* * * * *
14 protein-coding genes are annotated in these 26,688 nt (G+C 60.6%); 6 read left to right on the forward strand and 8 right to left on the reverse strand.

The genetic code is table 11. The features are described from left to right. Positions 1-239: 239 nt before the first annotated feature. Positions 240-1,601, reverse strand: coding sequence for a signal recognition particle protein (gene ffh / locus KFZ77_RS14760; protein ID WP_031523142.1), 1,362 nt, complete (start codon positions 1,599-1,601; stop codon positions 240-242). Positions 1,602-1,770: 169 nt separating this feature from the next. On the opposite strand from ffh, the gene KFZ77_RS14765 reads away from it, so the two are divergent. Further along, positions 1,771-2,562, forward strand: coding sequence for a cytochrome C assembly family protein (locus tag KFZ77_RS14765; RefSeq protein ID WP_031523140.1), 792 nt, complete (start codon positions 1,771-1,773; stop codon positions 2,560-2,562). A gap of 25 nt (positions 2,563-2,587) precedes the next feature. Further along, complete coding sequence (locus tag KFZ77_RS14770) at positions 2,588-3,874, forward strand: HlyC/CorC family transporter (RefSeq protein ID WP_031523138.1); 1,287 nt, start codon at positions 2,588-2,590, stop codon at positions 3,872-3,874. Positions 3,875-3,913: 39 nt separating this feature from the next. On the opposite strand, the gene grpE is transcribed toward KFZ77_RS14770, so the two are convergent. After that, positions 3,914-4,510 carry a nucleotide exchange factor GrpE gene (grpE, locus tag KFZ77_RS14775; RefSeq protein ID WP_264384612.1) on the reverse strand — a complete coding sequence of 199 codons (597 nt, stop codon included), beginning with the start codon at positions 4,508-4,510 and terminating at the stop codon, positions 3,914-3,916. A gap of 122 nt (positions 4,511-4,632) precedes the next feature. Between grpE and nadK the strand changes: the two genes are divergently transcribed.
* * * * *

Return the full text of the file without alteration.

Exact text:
14 protein-coding genes are annotated in these 26,688 nt (G+C 60.6%); 6 read left to right on the forward strand and 8 right to left on the reverse strand.

The genetic code is table 11. The features are described from left to right. Positions 1-239: 239 nt before the first annotated feature. Positions 240-1,601, reverse strand: coding sequence for a signal recognition particle protein (gene ffh / locus KFZ77_RS14760; protein ID WP_031523142.1), 1,362 nt, complete (start codon positions 1,599-1,601; stop codon positions 240-242). Positions 1,602-1,770: 169 nt separating this feature from the next. On the opposite strand from ffh, the gene KFZ77_RS14765 reads away from it, so the two are divergent. Further along, positions 1,771-2,562, forward strand: coding sequence for a cytochrome C assembly family protein (locus tag KFZ77_RS14765; RefSeq protein ID WP_031523140.1), 792 nt, complete (start codon positions 1,771-1,773; stop codon positions 2,560-2,562). A gap of 25 nt (positions 2,563-2,587) precedes the next feature. Further along, complete coding sequence (locus tag KFZ77_RS14770) at positions 2,588-3,874, forward strand: HlyC/CorC family transporter (RefSeq protein ID WP_031523138.1); 1,287 nt, start codon at positions 2,588-2,590, stop codon at positions 3,872-3,874. Positions 3,875-3,913: 39 nt separating this feature from the next. On the opposite strand, the gene grpE is transcribed toward KFZ77_RS14770, so the two are convergent. After that, positions 3,914-4,510 carry a nucleotide exchange factor GrpE gene (grpE, locus tag KFZ77_RS14775; RefSeq protein ID WP_264384612.1) on the reverse strand — a complete coding sequence of 199 codons (597 nt, stop codon included), beginning with the start codon at positions 4,508-4,510 and terminating at the stop codon, positions 3,914-3,916. A gap of 122 nt (positions 4,511-4,632) precedes the next feature. Between grpE and nadK the strand changes: the two genes are divergently transcribed.